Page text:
Part of living in a pluralistic, multicultural society is having to acknowledge that others have constructs that are meaningful to them despite having no relevance to us in our lives. Freethinkers should oppose the notion that there’s only one way to organize or interpret reality, or that our way of thinking is the natural and inevitable one.


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  • Grimlock

    I struggle a bit to grasp the essence of this article.

    Is it perhaps that we model reality as we understand it, and that there’s not necessarily one unique way of modeling reality? That seems obviously true.

    I wonder if perhaps disagreement on this is more a case of different understandings of the terms being thrown about.

  • Is it perhaps that we model reality as we understand it, and that there’s not necessarily one unique way of modeling reality?

    Reality seems to be something we all think we understand even if we can’t define it. Sort of like religious people talk about God. The thing is, there’s no such thing as reality, because that’s the way we think of a domain that contains everything, an impossibility as glaring as The Big G or a square circle.

    Social construction claims aren’t meant to be abstruse or tendentious; they just warn against using terms like real and natural to handwave away accusations of bias. We have to be careful not to make reality an axiomatic expression that validates the inequities or power relations that go with the social order. There are only realities, symbolic universes that depend on the social relations that produce them for their meaning.

  • Chuck Johnson

    Somewhere along the line, someone decided that “social construction” explanations should include the word “reality”.

    This seems like a bad choice of words and both the Cuck Philosopher and Shem then have to put out a lot of effort to explain how the word “reality” does or does not apply the sociological discussions here.

    Maybe the word “reality” should be banned from such discussions.
    Instead, the phrase “perceived reality” or “perceived realities” might be used.
    Also, “imagined reality” could be useful.

    This is because the word “reality” has a wide range of meanings both intuitively and in dictionary definitions.
    “Reality” implies “the one truth” when a “multiplicity of possibilities” is the actual concept that we need to be using.

  • “Reality” implies “the one truth” when a “multiplicity of possibilities” is the actual concept that we need to be using.

    Exactly. There’s a religious basis to the idea that there’s one all-encompassing reality out there, and we should be hell bent on “discovering” how that reality is using the only methodology that works. The little that’s not downright theological about it sounds like a hero myth for our era.

    I prefer the mindset that emphasizes the amount of cognitive, linguistic, and institutional infrastructure in our knowledge; how many blind men there are between us and the alleged elephant.

  • Michael Newsham

    I wasreading a book by Richard Rorty on this and was nodding along to all these good things until he gets home brought up Aristotle and Newton as examples, saying that both were instances of social construction and people were justified in their time for using the respective systems- except one will get you a rocket to the moon and the other won’t. Books on feminism and science, both written by women : one saying there had been a lot of sexism in science which sometimes led us to the wrong conclusions, and the other which held that modern science was ultimately chauvinist and should be torn down. Too much social construction- that way lies anti-vaxxerism.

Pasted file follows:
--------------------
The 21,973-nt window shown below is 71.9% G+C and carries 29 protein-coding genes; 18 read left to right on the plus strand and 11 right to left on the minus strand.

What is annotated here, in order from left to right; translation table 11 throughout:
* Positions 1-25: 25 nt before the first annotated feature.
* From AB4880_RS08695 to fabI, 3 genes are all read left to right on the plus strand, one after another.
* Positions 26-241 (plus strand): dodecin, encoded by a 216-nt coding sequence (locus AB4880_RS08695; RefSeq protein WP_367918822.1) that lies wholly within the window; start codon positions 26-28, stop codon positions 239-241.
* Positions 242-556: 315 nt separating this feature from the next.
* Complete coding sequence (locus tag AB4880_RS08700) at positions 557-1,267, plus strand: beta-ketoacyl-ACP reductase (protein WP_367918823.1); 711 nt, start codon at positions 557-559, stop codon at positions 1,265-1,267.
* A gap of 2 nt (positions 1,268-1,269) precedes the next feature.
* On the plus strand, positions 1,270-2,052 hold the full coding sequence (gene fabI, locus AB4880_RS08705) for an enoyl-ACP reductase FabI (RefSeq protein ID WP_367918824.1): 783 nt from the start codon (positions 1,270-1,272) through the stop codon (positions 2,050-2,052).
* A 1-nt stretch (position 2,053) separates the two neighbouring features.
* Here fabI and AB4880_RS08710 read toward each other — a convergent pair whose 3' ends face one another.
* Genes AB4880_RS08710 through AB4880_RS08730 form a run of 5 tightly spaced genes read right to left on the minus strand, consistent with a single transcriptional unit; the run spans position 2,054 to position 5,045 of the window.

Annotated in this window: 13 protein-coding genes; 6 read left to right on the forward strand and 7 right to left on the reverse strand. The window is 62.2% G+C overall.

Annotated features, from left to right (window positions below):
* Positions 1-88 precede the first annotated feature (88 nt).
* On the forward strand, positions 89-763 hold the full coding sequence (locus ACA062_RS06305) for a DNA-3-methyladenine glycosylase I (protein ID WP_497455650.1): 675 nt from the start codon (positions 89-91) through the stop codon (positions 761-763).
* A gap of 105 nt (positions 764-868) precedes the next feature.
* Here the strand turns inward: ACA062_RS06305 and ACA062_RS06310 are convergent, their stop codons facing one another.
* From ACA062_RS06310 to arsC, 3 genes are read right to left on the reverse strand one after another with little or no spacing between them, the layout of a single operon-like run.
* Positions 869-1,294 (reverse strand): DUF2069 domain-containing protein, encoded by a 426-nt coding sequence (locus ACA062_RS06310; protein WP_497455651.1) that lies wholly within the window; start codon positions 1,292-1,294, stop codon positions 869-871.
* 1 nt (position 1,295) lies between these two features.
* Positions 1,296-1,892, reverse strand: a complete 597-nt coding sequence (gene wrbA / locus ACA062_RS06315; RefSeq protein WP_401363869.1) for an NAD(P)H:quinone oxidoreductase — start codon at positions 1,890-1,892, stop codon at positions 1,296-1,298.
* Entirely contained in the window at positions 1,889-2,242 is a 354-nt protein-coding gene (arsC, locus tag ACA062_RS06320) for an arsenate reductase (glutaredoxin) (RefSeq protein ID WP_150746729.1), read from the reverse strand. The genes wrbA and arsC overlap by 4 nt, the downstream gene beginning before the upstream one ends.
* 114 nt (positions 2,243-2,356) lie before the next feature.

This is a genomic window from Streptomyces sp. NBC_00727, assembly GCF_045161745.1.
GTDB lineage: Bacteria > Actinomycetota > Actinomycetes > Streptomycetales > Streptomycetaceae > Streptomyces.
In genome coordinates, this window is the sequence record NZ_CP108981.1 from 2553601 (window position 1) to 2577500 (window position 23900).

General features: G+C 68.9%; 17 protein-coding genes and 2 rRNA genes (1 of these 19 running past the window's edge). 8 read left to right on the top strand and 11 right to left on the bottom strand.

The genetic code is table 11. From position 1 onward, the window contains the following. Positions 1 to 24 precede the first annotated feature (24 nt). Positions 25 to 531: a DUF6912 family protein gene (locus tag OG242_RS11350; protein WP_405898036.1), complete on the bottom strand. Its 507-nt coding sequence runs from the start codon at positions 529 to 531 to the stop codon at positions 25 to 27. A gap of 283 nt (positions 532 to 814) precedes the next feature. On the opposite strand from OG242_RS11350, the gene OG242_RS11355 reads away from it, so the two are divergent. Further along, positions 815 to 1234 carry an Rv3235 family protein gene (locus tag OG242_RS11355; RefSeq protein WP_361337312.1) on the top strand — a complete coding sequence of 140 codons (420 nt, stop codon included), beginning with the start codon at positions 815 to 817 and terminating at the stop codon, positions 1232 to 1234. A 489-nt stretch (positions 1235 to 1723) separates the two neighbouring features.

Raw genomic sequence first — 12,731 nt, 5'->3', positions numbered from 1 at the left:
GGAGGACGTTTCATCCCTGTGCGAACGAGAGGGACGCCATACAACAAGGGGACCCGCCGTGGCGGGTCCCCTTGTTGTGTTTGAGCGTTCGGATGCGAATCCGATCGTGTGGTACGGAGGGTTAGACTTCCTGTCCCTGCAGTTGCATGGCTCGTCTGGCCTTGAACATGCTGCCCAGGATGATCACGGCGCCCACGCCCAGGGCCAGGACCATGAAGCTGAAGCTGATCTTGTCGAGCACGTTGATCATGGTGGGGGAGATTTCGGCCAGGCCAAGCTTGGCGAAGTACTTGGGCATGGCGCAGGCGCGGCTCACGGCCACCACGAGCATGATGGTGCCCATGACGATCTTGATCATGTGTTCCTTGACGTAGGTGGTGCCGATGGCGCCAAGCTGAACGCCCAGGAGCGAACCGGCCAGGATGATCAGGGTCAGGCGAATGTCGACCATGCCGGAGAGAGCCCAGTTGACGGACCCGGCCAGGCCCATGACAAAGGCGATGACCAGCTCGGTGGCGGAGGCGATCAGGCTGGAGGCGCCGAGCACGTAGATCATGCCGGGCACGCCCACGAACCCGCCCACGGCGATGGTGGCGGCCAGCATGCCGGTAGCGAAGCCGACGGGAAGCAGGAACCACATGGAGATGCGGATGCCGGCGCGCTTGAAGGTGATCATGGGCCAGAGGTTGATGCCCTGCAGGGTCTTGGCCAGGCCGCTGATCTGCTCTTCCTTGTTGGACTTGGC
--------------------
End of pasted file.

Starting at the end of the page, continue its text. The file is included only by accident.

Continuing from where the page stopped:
• Books on feminism and science, both written by women : one saying there had been a lot of sexism in science which sometimes led us to the wrong conclusions, and the other which held that modern science was ultimately chauvinist and should be torn down.

    “Torn down”? Sounds like the big bad feminists in your head sure make some outrageous claims.

    Too much social construction- that way lies anti-vaxxerism.

    No, I don’t think conspiracism and crackpottery are the logical outcomes of social construction theory. I have no problem with any mainstream scientific construct, and I don’t have any patience for conspiracism.

    I also have very little patience with people accusing me on my own blog of aiding and abetting such nutjobbery. Consider this a warning.

  • How about reality (in the sense of one overall reality, aka the universe) being the reality that includes all socially constructed realities?

    A set that contains everything is a bit of a contradiction in terms, since it would have to contain itself. Markus Gabriel is no social constructionist, but he deals with the problems of this crude realism in Why The World Does Not Exist.

    The “correspondence” theory of truth is pretty dusty in philosophical circles. If we don’t at least acknowledge that truth involves some sort of social consensus about the coherence of facts, we’re just flattering ourselves about our “God’s-eye view” of reality.

  • jkcmsal

    Agreed about the dustiness of the correspondence theory and the “flatteriness” of a “‘God’s-eye view’ of reality.” I am a proponent of neither.

    Regarding sets. 1. I was thinking about a set such as the Real numbers (Aleph_1) that contain all real numbers.
    2. Or we could try category theory which gets around the contradiction of a set of all sets.
    3. Or newer set theories which also get around the contradiction.

    If the parable of the sighted men observing the blind men and the elephant played a role in thinking I support a god’s eye view, the analogy breaks down at that point.

    I do “acknowledge that truth involves some sort of social consensus about the coherence of facts.” I do not see a contradiction between social consensus and one overall reality constituted of, at least partially, those social consensus views.